The “last blast” on Monday at the Thornton Quarry, along I-80, was the first step toward using the big hole to help relieve flooding on the South Side and in the south suburbs.
Grants can be used to help with home repairs, replacement of damaged personal property and other disaster-related expenses.
On Friday, thousands of Chicago area residents were lining up at social service centers, waiting for a chance to get help from the state to pay for flood relief from the April and May storms.
President Obama has signed a disaster declaration for 11 counties in northeastern Illinois, including the entire Chicago metropolitan area. WBBM’s Bob Roberts says it opens the door for homeowners and businesses to seek disaster assistance.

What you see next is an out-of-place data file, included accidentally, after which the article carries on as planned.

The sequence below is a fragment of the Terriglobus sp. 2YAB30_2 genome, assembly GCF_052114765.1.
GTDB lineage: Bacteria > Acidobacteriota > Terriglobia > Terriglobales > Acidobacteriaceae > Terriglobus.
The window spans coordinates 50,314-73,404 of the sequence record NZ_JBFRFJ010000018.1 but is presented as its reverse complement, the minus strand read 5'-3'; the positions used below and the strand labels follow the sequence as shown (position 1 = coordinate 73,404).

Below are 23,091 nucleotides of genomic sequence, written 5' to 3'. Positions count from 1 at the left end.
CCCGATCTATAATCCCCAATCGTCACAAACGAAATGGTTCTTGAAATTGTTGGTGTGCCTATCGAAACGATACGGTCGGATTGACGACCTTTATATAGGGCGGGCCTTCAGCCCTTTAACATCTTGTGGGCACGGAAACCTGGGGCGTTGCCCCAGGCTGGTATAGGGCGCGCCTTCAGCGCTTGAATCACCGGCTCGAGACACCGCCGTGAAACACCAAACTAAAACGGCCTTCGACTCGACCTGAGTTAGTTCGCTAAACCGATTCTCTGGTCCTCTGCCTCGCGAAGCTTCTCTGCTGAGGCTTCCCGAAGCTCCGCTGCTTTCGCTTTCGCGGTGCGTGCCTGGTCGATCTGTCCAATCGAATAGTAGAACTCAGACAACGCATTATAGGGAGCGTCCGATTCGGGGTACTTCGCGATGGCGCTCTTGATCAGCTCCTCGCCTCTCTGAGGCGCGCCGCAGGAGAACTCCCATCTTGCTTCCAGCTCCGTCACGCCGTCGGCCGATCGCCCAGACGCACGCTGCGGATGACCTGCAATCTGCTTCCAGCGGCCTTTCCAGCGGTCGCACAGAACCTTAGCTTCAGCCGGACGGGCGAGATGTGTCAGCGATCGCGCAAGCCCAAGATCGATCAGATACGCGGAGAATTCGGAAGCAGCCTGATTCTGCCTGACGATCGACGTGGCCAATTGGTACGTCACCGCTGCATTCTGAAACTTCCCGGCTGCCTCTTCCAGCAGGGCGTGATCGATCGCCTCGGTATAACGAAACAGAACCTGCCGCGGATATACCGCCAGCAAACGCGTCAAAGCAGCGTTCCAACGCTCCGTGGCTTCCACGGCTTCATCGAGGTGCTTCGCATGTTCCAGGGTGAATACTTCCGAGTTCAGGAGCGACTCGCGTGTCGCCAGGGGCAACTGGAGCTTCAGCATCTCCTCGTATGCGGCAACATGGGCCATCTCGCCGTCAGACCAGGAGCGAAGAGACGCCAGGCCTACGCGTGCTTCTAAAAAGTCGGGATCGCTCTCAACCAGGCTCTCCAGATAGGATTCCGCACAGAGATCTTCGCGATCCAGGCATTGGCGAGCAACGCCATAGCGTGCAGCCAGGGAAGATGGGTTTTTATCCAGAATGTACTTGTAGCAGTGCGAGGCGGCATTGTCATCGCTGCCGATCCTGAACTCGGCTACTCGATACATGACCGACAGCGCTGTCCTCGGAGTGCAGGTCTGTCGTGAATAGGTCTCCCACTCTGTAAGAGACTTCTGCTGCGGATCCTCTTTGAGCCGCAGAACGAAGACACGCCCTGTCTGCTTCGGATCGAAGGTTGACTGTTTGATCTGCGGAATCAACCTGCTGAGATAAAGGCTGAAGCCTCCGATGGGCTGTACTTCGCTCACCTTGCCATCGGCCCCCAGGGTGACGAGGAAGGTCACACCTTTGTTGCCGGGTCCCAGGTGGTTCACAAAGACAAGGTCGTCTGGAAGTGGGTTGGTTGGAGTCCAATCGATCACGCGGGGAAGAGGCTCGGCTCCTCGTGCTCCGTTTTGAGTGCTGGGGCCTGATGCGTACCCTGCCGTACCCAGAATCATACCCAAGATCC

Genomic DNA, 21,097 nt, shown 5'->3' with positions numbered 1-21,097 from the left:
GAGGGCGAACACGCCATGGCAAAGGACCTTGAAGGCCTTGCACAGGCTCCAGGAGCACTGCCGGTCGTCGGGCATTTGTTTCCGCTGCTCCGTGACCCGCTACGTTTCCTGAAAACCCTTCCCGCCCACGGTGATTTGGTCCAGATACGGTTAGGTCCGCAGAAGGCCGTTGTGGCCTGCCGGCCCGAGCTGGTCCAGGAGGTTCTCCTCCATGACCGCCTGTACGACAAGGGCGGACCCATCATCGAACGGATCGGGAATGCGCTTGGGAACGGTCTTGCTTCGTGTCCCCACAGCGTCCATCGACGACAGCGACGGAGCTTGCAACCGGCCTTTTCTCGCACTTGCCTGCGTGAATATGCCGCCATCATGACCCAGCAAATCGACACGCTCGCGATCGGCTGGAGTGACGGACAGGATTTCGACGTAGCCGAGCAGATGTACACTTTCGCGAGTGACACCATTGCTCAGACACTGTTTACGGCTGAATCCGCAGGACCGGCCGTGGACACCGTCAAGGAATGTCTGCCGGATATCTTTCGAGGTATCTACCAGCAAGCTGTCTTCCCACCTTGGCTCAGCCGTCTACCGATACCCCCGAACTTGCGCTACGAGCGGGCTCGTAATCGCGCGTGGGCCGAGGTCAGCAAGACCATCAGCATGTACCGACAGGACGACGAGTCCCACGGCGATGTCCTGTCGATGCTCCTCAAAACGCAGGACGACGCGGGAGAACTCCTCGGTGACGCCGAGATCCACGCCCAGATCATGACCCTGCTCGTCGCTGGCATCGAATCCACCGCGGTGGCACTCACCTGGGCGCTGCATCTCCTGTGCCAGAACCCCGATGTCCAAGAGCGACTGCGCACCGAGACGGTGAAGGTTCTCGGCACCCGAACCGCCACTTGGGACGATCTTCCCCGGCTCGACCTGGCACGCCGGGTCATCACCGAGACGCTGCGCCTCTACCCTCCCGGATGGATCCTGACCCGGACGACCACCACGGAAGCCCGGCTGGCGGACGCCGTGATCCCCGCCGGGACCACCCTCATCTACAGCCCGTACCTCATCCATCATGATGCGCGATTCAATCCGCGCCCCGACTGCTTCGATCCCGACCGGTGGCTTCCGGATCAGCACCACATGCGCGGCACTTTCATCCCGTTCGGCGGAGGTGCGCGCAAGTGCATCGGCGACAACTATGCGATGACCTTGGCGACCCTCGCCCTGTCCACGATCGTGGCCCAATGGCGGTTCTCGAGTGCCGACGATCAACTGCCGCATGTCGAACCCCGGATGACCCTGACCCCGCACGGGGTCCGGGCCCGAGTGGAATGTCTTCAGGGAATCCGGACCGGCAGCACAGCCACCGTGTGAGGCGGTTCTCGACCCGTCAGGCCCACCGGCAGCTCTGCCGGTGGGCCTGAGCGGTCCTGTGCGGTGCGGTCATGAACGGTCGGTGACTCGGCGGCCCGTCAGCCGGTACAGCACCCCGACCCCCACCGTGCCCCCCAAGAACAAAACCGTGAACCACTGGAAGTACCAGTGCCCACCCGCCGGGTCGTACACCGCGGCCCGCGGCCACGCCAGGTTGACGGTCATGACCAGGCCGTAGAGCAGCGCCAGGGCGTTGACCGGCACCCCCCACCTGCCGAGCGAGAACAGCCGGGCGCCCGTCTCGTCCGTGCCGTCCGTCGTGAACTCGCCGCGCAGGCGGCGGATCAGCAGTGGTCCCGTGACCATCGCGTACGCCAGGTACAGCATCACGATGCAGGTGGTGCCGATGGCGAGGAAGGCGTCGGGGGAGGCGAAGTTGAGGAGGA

Disasters like this week’s flooding bring out armies of volunteers to help those in need in the affected areas, doing what they can to bring a measure of comfort to the victims in a time of crisis.
As he toured flood damage in the western and northwestern suburbs, Gov. Pat Quinn declared a state of emergency, and said residents of northeastern Illinois must be prepared for flooding throughout the state over the next few days.
Cook County Board President Toni Preckwinkle wants to know what went wrong with a program designed to help repair flood-damaged homes.
Documents show the Todd Stroger administration threw a zoo party for families affected by flooding. It cost nearly $79,000 in federal grant money meant to restore flood-damaged homes.
The deadline for applying for federal disaster assistance has been extended to Nov. 17, 2010.